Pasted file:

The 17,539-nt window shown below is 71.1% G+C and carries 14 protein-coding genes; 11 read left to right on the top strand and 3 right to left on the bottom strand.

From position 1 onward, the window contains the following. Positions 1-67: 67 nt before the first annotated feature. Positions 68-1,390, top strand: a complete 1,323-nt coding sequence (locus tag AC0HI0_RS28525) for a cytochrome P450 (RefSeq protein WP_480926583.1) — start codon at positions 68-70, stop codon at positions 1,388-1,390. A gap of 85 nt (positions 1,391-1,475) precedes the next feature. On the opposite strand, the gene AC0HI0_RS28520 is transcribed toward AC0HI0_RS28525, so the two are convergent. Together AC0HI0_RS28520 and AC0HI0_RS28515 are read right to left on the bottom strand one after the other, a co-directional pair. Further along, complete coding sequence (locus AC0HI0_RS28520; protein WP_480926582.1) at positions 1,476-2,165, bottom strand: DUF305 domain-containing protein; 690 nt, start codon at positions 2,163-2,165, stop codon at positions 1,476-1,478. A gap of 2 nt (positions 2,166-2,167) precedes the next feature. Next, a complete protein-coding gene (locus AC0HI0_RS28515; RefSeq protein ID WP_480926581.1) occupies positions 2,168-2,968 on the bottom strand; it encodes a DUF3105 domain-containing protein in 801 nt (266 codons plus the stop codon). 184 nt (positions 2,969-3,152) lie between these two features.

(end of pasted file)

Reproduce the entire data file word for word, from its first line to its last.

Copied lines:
The 17,539-nt window shown below is 71.1% G+C and carries 14 protein-coding genes; 11 read left to right on the top strand and 3 right to left on the bottom strand.

From position 1 onward, the window contains the following. Positions 1-67: 67 nt before the first annotated feature. Positions 68-1,390, top strand: a complete 1,323-nt coding sequence (locus tag AC0HI0_RS28525) for a cytochrome P450 (RefSeq protein WP_480926583.1) — start codon at positions 68-70, stop codon at positions 1,388-1,390. A gap of 85 nt (positions 1,391-1,475) precedes the next feature. On the opposite strand, the gene AC0HI0_RS28520 is transcribed toward AC0HI0_RS28525, so the two are convergent. Together AC0HI0_RS28520 and AC0HI0_RS28515 are read right to left on the bottom strand one after the other, a co-directional pair. Further along, complete coding sequence (locus AC0HI0_RS28520; protein WP_480926582.1) at positions 1,476-2,165, bottom strand: DUF305 domain-containing protein; 690 nt, start codon at positions 2,163-2,165, stop codon at positions 1,476-1,478. A gap of 2 nt (positions 2,166-2,167) precedes the next feature. Next, a complete protein-coding gene (locus AC0HI0_RS28515; RefSeq protein ID WP_480926581.1) occupies positions 2,168-2,968 on the bottom strand; it encodes a DUF3105 domain-containing protein in 801 nt (266 codons plus the stop codon). 184 nt (positions 2,969-3,152) lie between these two features.